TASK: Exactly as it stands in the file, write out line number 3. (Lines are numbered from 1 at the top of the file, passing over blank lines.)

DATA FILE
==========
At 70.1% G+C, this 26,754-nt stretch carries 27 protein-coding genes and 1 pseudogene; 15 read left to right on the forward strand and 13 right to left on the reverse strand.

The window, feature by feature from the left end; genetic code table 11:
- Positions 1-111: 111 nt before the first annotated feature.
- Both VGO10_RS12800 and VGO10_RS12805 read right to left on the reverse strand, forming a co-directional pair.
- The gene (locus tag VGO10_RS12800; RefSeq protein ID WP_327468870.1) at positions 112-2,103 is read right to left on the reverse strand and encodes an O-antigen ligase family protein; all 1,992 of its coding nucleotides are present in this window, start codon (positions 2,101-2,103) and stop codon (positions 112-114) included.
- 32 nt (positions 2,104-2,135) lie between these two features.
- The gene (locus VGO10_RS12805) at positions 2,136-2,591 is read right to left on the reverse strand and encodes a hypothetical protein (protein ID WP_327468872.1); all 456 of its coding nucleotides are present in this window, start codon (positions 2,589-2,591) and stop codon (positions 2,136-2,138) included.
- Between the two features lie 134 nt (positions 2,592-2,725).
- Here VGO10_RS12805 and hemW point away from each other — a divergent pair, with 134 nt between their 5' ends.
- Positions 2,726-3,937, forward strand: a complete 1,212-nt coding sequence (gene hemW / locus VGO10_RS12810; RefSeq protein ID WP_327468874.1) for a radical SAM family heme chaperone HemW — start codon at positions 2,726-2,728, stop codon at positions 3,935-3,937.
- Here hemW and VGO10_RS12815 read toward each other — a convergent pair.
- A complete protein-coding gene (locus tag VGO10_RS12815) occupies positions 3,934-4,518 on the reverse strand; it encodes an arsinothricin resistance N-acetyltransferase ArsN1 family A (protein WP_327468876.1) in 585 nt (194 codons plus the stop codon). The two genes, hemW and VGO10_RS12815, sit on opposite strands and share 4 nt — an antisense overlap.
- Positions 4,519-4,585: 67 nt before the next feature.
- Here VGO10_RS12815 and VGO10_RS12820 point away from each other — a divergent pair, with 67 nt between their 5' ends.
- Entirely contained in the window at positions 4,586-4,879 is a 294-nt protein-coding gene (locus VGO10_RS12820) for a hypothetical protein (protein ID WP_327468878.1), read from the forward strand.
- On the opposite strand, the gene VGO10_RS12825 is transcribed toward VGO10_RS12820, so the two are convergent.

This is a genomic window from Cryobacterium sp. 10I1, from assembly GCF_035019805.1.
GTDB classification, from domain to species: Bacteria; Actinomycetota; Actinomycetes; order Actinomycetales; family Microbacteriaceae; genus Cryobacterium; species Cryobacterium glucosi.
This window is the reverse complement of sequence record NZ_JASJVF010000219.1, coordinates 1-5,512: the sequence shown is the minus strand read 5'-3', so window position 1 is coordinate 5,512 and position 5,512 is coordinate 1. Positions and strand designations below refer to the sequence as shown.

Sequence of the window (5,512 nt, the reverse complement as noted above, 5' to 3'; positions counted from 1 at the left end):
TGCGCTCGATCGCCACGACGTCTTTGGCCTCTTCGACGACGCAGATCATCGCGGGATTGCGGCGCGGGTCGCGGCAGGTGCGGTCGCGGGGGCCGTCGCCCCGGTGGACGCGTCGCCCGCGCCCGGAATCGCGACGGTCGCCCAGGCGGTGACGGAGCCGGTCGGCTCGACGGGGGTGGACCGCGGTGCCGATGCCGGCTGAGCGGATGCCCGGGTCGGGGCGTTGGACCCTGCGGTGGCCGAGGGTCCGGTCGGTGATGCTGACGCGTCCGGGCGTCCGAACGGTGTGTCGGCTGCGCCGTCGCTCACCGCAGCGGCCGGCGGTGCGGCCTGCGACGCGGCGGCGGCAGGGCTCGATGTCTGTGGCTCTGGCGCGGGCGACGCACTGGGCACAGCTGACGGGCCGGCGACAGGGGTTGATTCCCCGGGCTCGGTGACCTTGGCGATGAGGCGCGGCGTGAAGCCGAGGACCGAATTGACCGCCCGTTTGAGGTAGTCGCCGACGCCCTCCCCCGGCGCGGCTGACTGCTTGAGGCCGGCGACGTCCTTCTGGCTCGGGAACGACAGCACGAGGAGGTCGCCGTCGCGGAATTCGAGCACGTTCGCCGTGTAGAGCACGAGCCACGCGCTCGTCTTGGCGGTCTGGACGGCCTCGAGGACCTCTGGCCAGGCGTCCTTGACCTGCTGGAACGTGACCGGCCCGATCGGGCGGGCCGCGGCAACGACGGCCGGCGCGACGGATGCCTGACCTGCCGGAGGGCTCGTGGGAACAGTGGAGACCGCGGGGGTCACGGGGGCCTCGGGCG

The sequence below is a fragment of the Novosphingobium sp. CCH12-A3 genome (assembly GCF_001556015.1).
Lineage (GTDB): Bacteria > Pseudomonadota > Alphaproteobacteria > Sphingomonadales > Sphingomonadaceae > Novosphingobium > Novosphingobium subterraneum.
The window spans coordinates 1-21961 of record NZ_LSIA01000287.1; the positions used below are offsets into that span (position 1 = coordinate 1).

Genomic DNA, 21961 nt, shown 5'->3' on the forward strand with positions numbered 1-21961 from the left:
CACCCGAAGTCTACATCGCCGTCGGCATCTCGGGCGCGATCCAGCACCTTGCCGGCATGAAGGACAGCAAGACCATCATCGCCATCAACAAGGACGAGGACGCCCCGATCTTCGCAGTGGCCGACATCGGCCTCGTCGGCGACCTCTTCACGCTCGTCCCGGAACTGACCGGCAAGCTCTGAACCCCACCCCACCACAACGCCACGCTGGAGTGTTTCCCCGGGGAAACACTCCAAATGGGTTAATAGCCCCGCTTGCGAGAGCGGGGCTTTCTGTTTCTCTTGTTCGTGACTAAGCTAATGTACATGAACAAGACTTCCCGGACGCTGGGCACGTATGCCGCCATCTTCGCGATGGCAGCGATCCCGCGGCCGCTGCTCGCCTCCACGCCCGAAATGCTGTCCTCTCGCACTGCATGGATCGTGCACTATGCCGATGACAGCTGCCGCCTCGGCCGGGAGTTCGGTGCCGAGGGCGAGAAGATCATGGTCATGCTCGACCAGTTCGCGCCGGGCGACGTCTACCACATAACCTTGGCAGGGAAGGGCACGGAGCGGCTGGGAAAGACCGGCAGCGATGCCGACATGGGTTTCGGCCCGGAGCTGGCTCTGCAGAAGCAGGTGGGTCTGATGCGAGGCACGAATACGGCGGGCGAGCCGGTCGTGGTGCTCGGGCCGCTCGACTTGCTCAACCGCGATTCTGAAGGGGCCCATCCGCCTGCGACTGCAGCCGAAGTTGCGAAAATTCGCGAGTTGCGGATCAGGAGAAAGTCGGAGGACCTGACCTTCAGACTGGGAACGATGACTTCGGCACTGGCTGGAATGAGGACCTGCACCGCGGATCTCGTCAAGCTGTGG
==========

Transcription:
- Positions 1-111: 111 nt before the first annotated feature.